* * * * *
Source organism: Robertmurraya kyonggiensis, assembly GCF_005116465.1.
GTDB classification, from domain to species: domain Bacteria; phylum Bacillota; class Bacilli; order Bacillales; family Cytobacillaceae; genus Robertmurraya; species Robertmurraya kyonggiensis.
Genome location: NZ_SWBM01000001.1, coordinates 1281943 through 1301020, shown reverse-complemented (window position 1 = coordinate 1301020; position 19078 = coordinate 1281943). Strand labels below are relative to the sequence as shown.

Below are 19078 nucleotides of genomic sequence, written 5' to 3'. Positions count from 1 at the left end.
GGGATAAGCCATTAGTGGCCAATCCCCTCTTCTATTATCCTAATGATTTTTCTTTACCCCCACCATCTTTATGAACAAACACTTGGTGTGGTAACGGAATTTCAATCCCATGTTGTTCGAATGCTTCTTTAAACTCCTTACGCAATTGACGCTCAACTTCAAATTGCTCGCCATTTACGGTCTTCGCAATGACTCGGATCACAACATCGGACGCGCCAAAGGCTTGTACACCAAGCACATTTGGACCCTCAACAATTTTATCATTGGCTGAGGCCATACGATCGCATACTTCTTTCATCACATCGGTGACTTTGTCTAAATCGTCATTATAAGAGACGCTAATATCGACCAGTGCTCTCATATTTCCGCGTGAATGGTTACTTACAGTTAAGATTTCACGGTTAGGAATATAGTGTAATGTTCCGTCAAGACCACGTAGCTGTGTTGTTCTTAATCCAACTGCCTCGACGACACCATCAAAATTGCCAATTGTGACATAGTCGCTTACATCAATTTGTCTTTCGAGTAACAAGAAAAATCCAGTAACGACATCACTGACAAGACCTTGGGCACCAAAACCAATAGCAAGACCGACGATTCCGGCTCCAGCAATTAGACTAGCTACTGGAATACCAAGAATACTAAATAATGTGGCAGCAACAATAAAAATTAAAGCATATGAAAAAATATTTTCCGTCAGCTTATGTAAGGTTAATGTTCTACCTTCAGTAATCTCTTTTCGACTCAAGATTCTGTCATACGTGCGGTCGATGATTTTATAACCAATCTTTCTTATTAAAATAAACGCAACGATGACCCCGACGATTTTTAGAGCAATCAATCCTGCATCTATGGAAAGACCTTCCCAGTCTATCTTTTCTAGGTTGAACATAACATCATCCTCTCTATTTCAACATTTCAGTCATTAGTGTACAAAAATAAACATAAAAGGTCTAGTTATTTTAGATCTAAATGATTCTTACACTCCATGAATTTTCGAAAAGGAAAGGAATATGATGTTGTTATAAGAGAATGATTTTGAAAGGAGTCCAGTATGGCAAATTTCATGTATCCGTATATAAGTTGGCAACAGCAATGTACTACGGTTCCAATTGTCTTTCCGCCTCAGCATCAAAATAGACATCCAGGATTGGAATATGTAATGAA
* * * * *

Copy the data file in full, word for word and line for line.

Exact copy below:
Source organism: Robertmurraya kyonggiensis, assembly GCF_005116465.1.
GTDB classification, from domain to species: domain Bacteria; phylum Bacillota; class Bacilli; order Bacillales; family Cytobacillaceae; genus Robertmurraya; species Robertmurraya kyonggiensis.
Genome location: NZ_SWBM01000001.1, coordinates 1281943 through 1301020, shown reverse-complemented (window position 1 = coordinate 1301020; position 19078 = coordinate 1281943). Strand labels below are relative to the sequence as shown.

Below are 19078 nucleotides of genomic sequence, written 5' to 3'. Positions count from 1 at the left end.
GGGATAAGCCATTAGTGGCCAATCCCCTCTTCTATTATCCTAATGATTTTTCTTTACCCCCACCATCTTTATGAACAAACACTTGGTGTGGTAACGGAATTTCAATCCCATGTTGTTCGAATGCTTCTTTAAACTCCTTACGCAATTGACGCTCAACTTCAAATTGCTCGCCATTTACGGTCTTCGCAATGACTCGGATCACAACATCGGACGCGCCAAAGGCTTGTACACCAAGCACATTTGGACCCTCAACAATTTTATCATTGGCTGAGGCCATACGATCGCATACTTCTTTCATCACATCGGTGACTTTGTCTAAATCGTCATTATAAGAGACGCTAATATCGACCAGTGCTCTCATATTTCCGCGTGAATGGTTACTTACAGTTAAGATTTCACGGTTAGGAATATAGTGTAATGTTCCGTCAAGACCACGTAGCTGTGTTGTTCTTAATCCAACTGCCTCGACGACACCATCAAAATTGCCAATTGTGACATAGTCGCTTACATCAATTTGTCTTTCGAGTAACAAGAAAAATCCAGTAACGACATCACTGACAAGACCTTGGGCACCAAAACCAATAGCAAGACCGACGATTCCGGCTCCAGCAATTAGACTAGCTACTGGAATACCAAGAATACTAAATAATGTGGCAGCAACAATAAAAATTAAAGCATATGAAAAAATATTTTCCGTCAGCTTATGTAAGGTTAATGTTCTACCTTCAGTAATCTCTTTTCGACTCAAGATTCTGTCATACGTGCGGTCGATGATTTTATAACCAATCTTTCTTATTAAAATAAACGCAACGATGACCCCGACGATTTTTAGAGCAATCAATCCTGCATCTATGGAAAGACCTTCCCAGTCTATCTTTTCTAGGTTGAACATAACATCATCCTCTCTATTTCAACATTTCAGTCATTAGTGTACAAAAATAAACATAAAAGGTCTAGTTATTTTAGATCTAAATGATTCTTACACTCCATGAATTTTCGAAAAGGAAAGGAATATGATGTTGTTATAAGAGAATGATTTTGAAAGGAGTCCAGTATGGCAAATTTCATGTATCCGTATATAAGTTGGCAACAGCAATGTACTACGGTTCCAATTGTCTTTCCGCCTCAGCATCAAAATAGACATCCAGGATTGGAATATGTAATGAA